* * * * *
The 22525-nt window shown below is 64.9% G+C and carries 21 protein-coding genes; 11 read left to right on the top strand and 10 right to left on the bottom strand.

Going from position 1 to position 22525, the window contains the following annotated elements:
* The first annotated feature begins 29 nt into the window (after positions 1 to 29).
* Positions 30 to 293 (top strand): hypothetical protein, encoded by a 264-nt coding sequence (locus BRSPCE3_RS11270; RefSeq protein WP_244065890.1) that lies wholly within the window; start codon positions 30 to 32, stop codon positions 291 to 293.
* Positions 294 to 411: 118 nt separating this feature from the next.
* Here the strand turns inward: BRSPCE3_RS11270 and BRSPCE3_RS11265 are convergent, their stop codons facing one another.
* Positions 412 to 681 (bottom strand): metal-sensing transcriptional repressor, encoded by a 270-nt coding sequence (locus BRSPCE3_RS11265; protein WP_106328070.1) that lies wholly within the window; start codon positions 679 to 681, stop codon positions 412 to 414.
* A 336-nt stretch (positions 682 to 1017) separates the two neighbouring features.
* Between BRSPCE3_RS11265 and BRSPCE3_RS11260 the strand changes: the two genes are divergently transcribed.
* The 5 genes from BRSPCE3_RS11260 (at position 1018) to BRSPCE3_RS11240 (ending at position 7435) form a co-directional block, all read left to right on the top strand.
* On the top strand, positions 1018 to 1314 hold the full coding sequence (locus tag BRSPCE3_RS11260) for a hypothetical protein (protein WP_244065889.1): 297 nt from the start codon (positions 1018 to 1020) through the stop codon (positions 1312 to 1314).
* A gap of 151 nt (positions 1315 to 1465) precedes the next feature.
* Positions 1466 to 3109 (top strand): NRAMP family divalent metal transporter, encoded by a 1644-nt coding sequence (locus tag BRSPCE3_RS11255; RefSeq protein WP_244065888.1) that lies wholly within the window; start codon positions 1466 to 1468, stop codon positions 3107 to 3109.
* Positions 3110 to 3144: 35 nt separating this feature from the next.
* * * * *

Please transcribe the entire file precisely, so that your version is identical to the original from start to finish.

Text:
The 22525-nt window shown below is 64.9% G+C and carries 21 protein-coding genes; 11 read left to right on the top strand and 10 right to left on the bottom strand.

Going from position 1 to position 22525, the window contains the following annotated elements:
* The first annotated feature begins 29 nt into the window (after positions 1 to 29).
* Positions 30 to 293 (top strand): hypothetical protein, encoded by a 264-nt coding sequence (locus BRSPCE3_RS11270; RefSeq protein WP_244065890.1) that lies wholly within the window; start codon positions 30 to 32, stop codon positions 291 to 293.
* Positions 294 to 411: 118 nt separating this feature from the next.
* Here the strand turns inward: BRSPCE3_RS11270 and BRSPCE3_RS11265 are convergent, their stop codons facing one another.
* Positions 412 to 681 (bottom strand): metal-sensing transcriptional repressor, encoded by a 270-nt coding sequence (locus BRSPCE3_RS11265; protein WP_106328070.1) that lies wholly within the window; start codon positions 679 to 681, stop codon positions 412 to 414.
* A 336-nt stretch (positions 682 to 1017) separates the two neighbouring features.
* Between BRSPCE3_RS11265 and BRSPCE3_RS11260 the strand changes: the two genes are divergently transcribed.
* The 5 genes from BRSPCE3_RS11260 (at position 1018) to BRSPCE3_RS11240 (ending at position 7435) form a co-directional block, all read left to right on the top strand.
* On the top strand, positions 1018 to 1314 hold the full coding sequence (locus tag BRSPCE3_RS11260) for a hypothetical protein (protein WP_244065889.1): 297 nt from the start codon (positions 1018 to 1020) through the stop codon (positions 1312 to 1314).
* A gap of 151 nt (positions 1315 to 1465) precedes the next feature.
* Positions 1466 to 3109 (top strand): NRAMP family divalent metal transporter, encoded by a 1644-nt coding sequence (locus tag BRSPCE3_RS11255; RefSeq protein WP_244065888.1) that lies wholly within the window; start codon positions 1466 to 1468, stop codon positions 3107 to 3109.
* Positions 3110 to 3144: 35 nt separating this feature from the next.